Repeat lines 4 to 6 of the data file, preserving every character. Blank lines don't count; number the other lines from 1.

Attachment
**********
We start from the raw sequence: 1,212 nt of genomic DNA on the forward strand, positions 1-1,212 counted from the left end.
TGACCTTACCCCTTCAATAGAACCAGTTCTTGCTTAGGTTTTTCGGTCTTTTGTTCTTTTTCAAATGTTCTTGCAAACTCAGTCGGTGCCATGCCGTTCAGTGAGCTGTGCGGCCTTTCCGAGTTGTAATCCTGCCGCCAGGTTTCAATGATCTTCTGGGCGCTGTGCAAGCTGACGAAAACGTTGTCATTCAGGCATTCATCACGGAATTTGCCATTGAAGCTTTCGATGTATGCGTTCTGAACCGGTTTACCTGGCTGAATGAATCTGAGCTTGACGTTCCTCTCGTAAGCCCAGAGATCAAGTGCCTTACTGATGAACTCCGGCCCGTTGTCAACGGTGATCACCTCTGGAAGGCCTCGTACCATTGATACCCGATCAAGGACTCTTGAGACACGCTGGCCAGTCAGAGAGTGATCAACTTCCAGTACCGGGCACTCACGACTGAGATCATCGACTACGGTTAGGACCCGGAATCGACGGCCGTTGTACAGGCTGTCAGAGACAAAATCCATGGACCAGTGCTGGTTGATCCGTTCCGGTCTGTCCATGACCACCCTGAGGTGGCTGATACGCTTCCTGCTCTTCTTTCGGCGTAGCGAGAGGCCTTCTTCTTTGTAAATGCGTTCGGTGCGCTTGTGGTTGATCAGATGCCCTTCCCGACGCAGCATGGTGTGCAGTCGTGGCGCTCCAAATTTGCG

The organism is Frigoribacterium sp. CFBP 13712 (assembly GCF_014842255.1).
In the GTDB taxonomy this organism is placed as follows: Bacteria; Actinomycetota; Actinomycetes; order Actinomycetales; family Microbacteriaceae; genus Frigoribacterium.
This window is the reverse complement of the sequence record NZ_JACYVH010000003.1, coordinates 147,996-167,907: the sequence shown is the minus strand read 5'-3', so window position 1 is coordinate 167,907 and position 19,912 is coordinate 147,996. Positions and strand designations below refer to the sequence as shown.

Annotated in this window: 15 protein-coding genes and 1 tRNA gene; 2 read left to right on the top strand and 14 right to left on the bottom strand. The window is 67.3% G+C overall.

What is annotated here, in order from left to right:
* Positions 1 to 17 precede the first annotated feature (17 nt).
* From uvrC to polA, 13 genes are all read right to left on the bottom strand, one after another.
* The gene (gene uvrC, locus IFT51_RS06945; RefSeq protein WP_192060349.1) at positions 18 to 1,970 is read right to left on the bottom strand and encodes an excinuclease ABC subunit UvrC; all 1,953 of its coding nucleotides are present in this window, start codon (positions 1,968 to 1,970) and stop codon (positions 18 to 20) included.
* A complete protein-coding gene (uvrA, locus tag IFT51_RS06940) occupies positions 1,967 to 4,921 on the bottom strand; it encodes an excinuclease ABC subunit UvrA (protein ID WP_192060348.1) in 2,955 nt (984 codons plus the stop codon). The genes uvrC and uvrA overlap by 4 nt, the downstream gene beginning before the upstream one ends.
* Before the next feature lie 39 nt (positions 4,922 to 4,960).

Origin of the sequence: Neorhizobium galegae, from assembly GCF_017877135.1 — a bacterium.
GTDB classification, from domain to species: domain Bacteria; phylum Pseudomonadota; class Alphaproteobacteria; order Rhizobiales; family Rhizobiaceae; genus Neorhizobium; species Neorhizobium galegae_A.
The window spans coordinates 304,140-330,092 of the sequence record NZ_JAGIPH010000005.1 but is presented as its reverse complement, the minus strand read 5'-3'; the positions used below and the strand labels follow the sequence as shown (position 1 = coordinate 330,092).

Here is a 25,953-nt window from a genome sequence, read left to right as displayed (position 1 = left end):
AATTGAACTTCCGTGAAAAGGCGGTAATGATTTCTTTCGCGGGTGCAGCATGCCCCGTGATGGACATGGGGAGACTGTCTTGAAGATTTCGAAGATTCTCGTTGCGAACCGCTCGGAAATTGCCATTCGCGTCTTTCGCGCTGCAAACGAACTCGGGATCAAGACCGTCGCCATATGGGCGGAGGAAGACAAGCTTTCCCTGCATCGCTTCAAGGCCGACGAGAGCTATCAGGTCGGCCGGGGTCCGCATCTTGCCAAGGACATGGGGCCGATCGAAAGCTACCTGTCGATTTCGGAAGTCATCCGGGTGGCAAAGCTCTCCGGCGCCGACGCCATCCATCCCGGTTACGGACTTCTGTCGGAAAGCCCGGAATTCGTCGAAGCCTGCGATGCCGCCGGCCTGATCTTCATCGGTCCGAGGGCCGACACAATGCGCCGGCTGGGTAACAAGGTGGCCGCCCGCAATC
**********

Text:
In the GTDB taxonomy this organism is placed as follows: Bacteria; Actinomycetota; Actinomycetes; order Actinomycetales; family Microbacteriaceae; genus Frigoribacterium.
This window is the reverse complement of the sequence record NZ_JACYVH010000003.1, coordinates 147,996-167,907: the sequence shown is the minus strand read 5'-3', so window position 1 is coordinate 167,907 and position 19,912 is coordinate 147,996. Positions and strand designations below refer to the sequence as shown.

Annotated in this window: 15 protein-coding genes and 1 tRNA gene; 2 read left to right on the top strand and 14 right to left on the bottom strand. The window is 67.3% G+C overall.